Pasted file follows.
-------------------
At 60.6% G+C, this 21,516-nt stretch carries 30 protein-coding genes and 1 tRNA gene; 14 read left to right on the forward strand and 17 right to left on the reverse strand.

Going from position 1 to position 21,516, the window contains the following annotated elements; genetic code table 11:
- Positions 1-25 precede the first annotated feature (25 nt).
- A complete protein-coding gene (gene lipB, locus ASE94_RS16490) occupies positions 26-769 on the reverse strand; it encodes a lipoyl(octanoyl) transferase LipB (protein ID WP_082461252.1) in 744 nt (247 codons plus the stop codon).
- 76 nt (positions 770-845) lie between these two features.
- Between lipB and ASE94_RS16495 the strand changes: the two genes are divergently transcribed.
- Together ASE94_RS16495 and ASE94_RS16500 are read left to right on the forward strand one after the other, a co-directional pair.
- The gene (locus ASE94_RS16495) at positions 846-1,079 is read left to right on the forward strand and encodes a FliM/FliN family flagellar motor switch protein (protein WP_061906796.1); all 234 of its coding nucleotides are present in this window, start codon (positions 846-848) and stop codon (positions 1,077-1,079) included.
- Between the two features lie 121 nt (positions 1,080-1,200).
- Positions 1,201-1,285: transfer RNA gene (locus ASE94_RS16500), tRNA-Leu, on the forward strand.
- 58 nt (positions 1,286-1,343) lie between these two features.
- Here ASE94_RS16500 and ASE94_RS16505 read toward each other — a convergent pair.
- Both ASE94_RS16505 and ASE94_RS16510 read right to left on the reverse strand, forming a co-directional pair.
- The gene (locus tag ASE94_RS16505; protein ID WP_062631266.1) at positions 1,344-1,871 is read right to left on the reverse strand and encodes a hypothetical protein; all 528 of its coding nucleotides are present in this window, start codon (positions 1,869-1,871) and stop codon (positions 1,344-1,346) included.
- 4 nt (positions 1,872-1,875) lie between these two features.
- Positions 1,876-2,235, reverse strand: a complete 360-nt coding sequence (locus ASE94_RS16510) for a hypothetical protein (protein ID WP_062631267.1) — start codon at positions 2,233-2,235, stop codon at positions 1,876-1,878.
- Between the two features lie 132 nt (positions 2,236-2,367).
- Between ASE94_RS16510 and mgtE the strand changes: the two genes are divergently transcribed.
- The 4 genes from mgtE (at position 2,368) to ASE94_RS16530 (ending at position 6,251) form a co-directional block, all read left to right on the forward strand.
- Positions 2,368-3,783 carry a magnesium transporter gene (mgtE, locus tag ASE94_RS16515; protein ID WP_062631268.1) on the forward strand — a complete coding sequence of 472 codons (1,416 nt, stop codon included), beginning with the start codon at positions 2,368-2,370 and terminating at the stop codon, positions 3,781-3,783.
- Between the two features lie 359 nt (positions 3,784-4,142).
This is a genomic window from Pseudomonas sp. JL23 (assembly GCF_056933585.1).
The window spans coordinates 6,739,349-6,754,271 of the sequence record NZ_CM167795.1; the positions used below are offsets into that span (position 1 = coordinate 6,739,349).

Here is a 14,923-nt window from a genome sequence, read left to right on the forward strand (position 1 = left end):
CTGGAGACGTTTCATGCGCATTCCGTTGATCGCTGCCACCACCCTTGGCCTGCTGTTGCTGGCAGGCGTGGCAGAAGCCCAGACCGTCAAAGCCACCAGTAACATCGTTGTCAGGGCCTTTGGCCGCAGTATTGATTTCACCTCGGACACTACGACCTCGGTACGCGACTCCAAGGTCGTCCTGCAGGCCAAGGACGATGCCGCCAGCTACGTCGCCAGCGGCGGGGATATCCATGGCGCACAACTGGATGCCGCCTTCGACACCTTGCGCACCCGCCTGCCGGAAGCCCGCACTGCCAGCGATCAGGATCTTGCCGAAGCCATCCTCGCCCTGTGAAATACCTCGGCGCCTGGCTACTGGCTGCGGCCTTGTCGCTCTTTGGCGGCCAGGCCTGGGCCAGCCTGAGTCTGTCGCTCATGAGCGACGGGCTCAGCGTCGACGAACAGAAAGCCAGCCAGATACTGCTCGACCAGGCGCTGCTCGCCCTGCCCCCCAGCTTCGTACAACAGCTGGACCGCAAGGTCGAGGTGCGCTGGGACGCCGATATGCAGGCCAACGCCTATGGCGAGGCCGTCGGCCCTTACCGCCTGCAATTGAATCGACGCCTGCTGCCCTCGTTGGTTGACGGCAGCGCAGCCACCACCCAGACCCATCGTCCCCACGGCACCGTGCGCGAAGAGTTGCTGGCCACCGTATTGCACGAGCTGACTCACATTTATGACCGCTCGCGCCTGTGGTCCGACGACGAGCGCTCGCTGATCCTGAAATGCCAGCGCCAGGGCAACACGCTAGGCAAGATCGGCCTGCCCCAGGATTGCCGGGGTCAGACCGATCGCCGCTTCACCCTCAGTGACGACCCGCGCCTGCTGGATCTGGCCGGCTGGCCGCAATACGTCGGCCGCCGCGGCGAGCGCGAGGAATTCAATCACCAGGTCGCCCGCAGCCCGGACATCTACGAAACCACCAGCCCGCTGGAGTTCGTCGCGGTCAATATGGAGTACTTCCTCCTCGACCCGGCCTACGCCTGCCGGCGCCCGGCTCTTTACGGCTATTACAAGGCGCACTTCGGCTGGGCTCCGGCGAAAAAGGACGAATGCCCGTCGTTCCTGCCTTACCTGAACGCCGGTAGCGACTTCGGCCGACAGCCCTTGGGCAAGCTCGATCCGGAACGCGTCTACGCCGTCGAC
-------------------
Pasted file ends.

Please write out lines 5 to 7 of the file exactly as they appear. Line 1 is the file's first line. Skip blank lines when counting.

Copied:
- 76 nt (positions 770-845) lie between these two features.
- Between lipB and ASE94_RS16495 the strand changes: the two genes are divergently transcribed.
- Together ASE94_RS16495 and ASE94_RS16500 are read left to right on the forward strand one after the other, a co-directional pair.